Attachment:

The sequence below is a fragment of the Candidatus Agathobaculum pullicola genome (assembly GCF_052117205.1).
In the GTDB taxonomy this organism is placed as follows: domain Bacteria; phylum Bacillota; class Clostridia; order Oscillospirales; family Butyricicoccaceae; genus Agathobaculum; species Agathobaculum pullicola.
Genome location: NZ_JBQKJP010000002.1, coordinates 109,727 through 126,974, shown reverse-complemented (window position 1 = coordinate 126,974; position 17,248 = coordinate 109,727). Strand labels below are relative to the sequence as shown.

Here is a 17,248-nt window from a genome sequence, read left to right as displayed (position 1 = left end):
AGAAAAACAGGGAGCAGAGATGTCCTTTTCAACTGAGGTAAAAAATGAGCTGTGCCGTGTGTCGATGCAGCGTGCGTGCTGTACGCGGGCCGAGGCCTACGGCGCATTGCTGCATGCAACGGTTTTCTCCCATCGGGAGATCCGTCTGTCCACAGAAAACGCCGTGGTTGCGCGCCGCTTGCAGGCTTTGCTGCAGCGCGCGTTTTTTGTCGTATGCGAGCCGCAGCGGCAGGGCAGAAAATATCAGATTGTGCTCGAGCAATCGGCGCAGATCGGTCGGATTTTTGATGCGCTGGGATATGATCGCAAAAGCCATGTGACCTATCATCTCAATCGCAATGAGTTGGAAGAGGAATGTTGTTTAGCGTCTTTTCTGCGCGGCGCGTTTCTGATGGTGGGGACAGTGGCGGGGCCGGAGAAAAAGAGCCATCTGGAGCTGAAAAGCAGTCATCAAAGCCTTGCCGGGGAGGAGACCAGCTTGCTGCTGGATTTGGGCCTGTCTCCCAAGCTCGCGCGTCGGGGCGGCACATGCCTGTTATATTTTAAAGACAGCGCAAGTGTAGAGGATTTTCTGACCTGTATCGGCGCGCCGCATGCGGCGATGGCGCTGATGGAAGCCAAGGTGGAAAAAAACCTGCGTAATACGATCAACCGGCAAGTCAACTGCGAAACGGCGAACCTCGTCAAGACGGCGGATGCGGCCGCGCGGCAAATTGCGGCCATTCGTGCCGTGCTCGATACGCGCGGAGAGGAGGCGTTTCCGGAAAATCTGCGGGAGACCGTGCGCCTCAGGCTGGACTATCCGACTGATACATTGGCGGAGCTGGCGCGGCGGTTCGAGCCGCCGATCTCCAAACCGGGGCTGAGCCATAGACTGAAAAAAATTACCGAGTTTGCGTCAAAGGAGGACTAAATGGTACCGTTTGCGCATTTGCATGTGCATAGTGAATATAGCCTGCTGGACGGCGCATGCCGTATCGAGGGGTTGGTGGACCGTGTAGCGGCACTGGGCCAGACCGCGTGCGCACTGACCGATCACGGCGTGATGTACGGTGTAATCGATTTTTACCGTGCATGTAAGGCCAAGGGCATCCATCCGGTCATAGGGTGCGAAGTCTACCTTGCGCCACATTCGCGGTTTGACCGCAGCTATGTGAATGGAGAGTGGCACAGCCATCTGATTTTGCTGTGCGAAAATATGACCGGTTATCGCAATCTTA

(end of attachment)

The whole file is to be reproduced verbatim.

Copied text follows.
The sequence below is a fragment of the Candidatus Agathobaculum pullicola genome (assembly GCF_052117205.1).
In the GTDB taxonomy this organism is placed as follows: domain Bacteria; phylum Bacillota; class Clostridia; order Oscillospirales; family Butyricicoccaceae; genus Agathobaculum; species Agathobaculum pullicola.
Genome location: NZ_JBQKJP010000002.1, coordinates 109,727 through 126,974, shown reverse-complemented (window position 1 = coordinate 126,974; position 17,248 = coordinate 109,727). Strand labels below are relative to the sequence as shown.

Here is a 17,248-nt window from a genome sequence, read left to right as displayed (position 1 = left end):
AGAAAAACAGGGAGCAGAGATGTCCTTTTCAACTGAGGTAAAAAATGAGCTGTGCCGTGTGTCGATGCAGCGTGCGTGCTGTACGCGGGCCGAGGCCTACGGCGCATTGCTGCATGCAACGGTTTTCTCCCATCGGGAGATCCGTCTGTCCACAGAAAACGCCGTGGTTGCGCGCCGCTTGCAGGCTTTGCTGCAGCGCGCGTTTTTTGTCGTATGCGAGCCGCAGCGGCAGGGCAGAAAATATCAGATTGTGCTCGAGCAATCGGCGCAGATCGGTCGGATTTTTGATGCGCTGGGATATGATCGCAAAAGCCATGTGACCTATCATCTCAATCGCAATGAGTTGGAAGAGGAATGTTGTTTAGCGTCTTTTCTGCGCGGCGCGTTTCTGATGGTGGGGACAGTGGCGGGGCCGGAGAAAAAGAGCCATCTGGAGCTGAAAAGCAGTCATCAAAGCCTTGCCGGGGAGGAGACCAGCTTGCTGCTGGATTTGGGCCTGTCTCCCAAGCTCGCGCGTCGGGGCGGCACATGCCTGTTATATTTTAAAGACAGCGCAAGTGTAGAGGATTTTCTGACCTGTATCGGCGCGCCGCATGCGGCGATGGCGCTGATGGAAGCCAAGGTGGAAAAAAACCTGCGTAATACGATCAACCGGCAAGTCAACTGCGAAACGGCGAACCTCGTCAAGACGGCGGATGCGGCCGCGCGGCAAATTGCGGCCATTCGTGCCGTGCTCGATACGCGCGGAGAGGAGGCGTTTCCGGAAAATCTGCGGGAGACCGTGCGCCTCAGGCTGGACTATCCGACTGATACATTGGCGGAGCTGGCGCGGCGGTTCGAGCCGCCGATCTCCAAACCGGGGCTGAGCCATAGACTGAAAAAAATTACCGAGTTTGCGTCAAAGGAGGACTAAATGGTACCGTTTGCGCATTTGCATGTGCATAGTGAATATAGCCTGCTGGACGGCGCATGCCGTATCGAGGGGTTGGTGGACCGTGTAGCGGCACTGGGCCAGACCGCGTGCGCACTGACCGATCACGGCGTGATGTACGGTGTAATCGATTTTTACCGTGCATGTAAGGCCAAGGGCATCCATCCGGTCATAGGGTGCGAAGTCTACCTTGCGCCACATTCGCGGTTTGACCGCAGCTATGTGAATGGAGAGTGGCACAGCCATCTGATTTTGCTGTGCGAAAATATGACCGGTTATCGCAATCTTA